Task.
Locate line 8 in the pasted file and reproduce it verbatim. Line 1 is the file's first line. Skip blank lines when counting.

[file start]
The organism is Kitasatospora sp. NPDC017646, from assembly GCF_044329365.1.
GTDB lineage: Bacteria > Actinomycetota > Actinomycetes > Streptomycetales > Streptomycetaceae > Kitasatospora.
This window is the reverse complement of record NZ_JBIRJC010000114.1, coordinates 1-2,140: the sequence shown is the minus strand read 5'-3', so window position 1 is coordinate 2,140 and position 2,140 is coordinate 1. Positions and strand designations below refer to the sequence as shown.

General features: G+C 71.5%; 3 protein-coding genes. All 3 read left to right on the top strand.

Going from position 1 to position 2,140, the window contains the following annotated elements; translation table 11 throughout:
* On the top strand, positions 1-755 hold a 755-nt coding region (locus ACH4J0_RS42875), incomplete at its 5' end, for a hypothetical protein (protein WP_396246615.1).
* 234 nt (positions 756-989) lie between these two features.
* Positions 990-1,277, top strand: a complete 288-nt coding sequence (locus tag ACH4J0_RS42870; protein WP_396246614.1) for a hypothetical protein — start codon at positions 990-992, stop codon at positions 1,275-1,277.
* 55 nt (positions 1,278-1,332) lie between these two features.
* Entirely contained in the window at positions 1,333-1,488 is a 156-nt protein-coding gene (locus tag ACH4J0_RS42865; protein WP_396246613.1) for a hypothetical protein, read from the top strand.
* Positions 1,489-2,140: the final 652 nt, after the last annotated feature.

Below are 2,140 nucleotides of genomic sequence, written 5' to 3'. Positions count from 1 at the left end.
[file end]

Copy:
* Positions 990-1,277, top strand: a complete 288-nt coding sequence (locus tag ACH4J0_RS42870; protein WP_396246614.1) for a hypothetical protein — start codon at positions 990-992, stop codon at positions 1,275-1,277.